Before the nuptial ceremony, and during its performance, Undine had shown a modest gentleness and maidenly reserve; but it now seemed as if all the wayward freaks that effervesced within her burst forth with an extravagance only the more bold and unrestrained. She teased her bridegroom, her foster-parents, and even the priest, whom she had just now revered so highly, with all sorts of childish tricks; but when the ancient dame was about to reprove her too frolicsome spirit, the knight, in a few words, imposed silence upon her by speaking of Undine as his wife.
The knight was himself, indeed, just as little pleased with Undine’s childish behaviour as the rest; but all his looks and half-reproachful words were to no purpose. It is true, whenever the bride observed the dissatisfaction of her husband—and this occasionally happened—she became more quiet, placed herself beside him, stroked his face with caressing fondness, whispered something smilingly in his ear, and in this manner smoothed the wrinkles that were gathering on his brow. But the moment after, some wild whim would make her resume her antic movements; and all went worse than before.
The priest then spoke in a kind although serious tone: “My fair young maiden, surely no one can look on you without pleasure; but remember betimes so to attune your soul that it may produce a harmony ever in accordance with the soul of your wedded bridegroom.”
“Soul!” cried Undine with a laugh. “What you say has a remarkably pretty sound; and for most people, too, it may be a very instructive and profitable caution. But when a person has no soul at all, how, I pray you, can such attuning be then possible? And this, in truth, is just my condition.”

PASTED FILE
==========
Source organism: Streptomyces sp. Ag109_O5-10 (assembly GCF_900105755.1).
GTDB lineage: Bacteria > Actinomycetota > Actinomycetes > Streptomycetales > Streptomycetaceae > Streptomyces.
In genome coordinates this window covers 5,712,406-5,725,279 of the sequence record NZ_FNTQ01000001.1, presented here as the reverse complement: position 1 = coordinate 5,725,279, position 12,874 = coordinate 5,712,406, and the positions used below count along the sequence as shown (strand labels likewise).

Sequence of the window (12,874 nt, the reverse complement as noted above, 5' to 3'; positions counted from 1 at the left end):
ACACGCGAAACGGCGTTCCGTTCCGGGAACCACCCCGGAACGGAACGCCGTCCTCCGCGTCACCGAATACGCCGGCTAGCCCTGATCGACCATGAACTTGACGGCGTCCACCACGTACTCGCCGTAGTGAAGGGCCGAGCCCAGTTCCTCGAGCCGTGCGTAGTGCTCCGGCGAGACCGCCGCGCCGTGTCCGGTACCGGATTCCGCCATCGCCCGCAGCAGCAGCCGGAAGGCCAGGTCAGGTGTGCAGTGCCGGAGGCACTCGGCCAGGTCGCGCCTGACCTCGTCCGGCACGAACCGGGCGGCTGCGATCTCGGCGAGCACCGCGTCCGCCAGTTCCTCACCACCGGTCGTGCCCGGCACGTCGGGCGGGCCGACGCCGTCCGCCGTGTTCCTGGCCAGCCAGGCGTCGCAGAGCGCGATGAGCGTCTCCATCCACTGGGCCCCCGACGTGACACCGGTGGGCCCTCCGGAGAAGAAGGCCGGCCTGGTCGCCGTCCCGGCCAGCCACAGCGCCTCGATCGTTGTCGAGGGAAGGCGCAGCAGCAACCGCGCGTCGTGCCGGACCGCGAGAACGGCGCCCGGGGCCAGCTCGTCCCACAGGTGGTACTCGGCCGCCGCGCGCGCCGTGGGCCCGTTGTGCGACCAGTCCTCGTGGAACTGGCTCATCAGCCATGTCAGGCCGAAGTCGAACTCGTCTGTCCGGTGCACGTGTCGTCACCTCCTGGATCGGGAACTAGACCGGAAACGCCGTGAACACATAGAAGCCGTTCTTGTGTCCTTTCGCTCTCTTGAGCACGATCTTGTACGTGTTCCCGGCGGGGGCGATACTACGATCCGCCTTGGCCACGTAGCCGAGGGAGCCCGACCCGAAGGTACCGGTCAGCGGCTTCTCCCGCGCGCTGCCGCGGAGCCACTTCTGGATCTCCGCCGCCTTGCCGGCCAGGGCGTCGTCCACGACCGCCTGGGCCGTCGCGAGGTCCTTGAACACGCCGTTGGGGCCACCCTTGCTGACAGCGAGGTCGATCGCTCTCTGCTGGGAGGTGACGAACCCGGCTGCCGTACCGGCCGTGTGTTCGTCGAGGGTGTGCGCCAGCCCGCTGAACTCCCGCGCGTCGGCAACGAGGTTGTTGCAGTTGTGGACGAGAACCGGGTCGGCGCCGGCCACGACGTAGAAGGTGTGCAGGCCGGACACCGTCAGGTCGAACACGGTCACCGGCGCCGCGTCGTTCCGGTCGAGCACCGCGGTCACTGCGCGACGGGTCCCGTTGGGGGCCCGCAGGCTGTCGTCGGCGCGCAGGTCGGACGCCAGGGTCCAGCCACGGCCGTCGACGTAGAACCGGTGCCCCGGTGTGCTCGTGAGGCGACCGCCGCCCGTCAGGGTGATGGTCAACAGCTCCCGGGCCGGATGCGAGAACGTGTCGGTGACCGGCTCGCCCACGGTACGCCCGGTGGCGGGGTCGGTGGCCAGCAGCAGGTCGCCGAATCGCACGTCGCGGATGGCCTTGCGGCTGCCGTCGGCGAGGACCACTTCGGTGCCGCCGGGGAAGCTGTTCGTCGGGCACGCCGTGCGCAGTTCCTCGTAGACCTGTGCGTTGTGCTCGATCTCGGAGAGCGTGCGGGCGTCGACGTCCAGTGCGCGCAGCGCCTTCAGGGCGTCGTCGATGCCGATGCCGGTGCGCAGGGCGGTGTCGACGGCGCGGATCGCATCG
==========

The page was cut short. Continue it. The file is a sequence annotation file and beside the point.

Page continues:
The priest was much hurt, but continued silent in holy displeasure, and turned away his face from the maiden in sorrow. She, however, went up to him with the most winning sweetness, and said:
“Nay, I entreat you first listen to me, before you are angry with me; for your anger is painful to me, and you ought not to give pain to a creature that has not hurt you. Only have patience with me, and I will explain to you every word of what I meant.”
It was evident that she had come to say something important; when she suddenly faltered as if seized with inward shuddering, and burst into a passion of tears. They were none of them able to understand the intenseness of her feelings; and, with mingled emotions of fear and anxiety, they gazed on her in silence. Then, wiping away her tears, and looking earnestly at the priest, she at last said:
“There must be something lovely, but at the same time something most awful, about a soul. In the name of God, holy man, were it not better that we never shared a gift so mysterious?”
Again she paused, and restrained her tears, as if waiting for an answer. All in the cottage had risen from their seats, and stepped back from her with horror. She, however, seemed to have eyes for no one but the holy man; an awful curiosity was painted on her features, which appeared terrible to the others.